SUBJECT: Soviet Views on Future Space Operations
Dr. Hugh Dryden of NASA hasetter, dated from Sir Bernard Lovell, Director of the Jodrell Bankobservatory, forwarding the suggestions of Matislav Reldysh, President of the Academy of Sciences USSR.
During his talks with Lovell, Keldysh suggested that plans for an early manned lunar landing should be developed on an international basis. Keldysh claimed that Soviet
, scientists had rejected any manned lunar landing mission for the tine being because of the hazards of solar flares, the tremendous launch propulsion requirements, and the ability
of unmanned instrumented probes to solve the scientific problems involved in lunar exploration more cheaply and quickly.
Lovell concluded during his conversations with Keldysh that decisions had been made by the Soviets to continue instrumented probes to Mars, Venus, and the moon; that the apparatusoft landing of Instruments on the moon will be ready for launchatter of months; and that rendezvous and docking techniques would be developed "with an immediate aim fanned space platform for astronomical observations. Lovell also forwarded the detailsooperative program arranged between Jodrell Bank and tho Deep Space Tracking Center at Yevpatoriya, which he visited during his recent trip to the USSR.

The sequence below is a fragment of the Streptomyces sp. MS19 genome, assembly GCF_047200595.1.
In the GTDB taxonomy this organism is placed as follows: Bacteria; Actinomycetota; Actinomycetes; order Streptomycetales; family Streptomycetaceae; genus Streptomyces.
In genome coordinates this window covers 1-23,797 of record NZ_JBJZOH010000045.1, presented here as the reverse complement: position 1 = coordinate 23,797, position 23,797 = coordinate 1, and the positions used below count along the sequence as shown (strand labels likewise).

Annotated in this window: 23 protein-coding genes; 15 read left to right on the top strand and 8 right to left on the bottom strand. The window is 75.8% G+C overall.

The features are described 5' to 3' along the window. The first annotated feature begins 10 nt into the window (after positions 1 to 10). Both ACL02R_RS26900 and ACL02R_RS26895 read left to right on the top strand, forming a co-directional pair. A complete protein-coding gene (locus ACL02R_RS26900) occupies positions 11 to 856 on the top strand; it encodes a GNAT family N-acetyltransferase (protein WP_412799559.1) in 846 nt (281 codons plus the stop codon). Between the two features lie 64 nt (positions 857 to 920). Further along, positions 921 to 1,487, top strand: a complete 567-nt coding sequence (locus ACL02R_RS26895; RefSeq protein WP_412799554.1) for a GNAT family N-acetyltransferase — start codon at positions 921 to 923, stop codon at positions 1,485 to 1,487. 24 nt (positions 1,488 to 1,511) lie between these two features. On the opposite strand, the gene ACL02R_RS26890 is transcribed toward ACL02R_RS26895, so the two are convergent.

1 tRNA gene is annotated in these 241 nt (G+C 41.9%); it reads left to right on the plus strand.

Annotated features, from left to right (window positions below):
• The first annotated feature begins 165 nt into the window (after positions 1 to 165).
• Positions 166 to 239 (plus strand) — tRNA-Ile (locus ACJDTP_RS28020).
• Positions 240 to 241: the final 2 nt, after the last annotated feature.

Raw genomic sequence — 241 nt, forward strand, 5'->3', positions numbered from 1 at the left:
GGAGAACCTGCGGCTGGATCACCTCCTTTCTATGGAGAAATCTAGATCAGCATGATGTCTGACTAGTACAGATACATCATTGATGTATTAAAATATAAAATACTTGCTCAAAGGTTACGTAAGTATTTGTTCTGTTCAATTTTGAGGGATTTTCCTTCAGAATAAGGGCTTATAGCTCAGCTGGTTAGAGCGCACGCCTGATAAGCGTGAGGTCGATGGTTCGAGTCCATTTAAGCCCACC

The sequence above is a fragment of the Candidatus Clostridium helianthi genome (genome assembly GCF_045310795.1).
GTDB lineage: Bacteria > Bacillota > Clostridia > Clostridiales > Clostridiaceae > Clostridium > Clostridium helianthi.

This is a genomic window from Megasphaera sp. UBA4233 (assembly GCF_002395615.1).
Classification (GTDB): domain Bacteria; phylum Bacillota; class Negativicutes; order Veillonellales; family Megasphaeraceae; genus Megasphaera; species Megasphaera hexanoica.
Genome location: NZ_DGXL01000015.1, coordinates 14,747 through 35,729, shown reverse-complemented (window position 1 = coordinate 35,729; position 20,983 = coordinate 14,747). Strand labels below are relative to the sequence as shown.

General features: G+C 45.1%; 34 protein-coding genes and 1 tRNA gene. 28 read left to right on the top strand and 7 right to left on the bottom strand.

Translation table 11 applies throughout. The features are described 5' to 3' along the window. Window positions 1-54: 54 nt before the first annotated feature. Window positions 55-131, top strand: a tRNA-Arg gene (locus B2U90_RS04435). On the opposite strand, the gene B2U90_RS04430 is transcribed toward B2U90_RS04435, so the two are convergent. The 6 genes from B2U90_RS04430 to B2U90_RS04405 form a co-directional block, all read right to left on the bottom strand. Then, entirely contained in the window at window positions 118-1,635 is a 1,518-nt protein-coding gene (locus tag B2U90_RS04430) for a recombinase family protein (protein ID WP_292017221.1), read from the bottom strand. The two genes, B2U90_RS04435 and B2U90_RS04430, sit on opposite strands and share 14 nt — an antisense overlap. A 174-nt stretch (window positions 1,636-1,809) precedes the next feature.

We believe that the proposal submitted bya manned lunar enterprise be considered on an internationalanother stepoviet move to internationalize manned lunar exploration. This step closely coincides with one taken during an early3 meeting of the Executive
Committee of the International Astronomical Union (IAU) legc. Belgium. AccordingS scientist, V. A. Arabartsumyamember of the Academy of Sciences USSR and President of tho .foreign scientists that both he and Keldysh arehe opinion that any attempted manned flight to the moone deferred at this time in favor of deep space probes, tated that the potential scientific results that might be
obtainedanned lunar mission do not Justify the groat
expenses necessary to achieve it.Original document.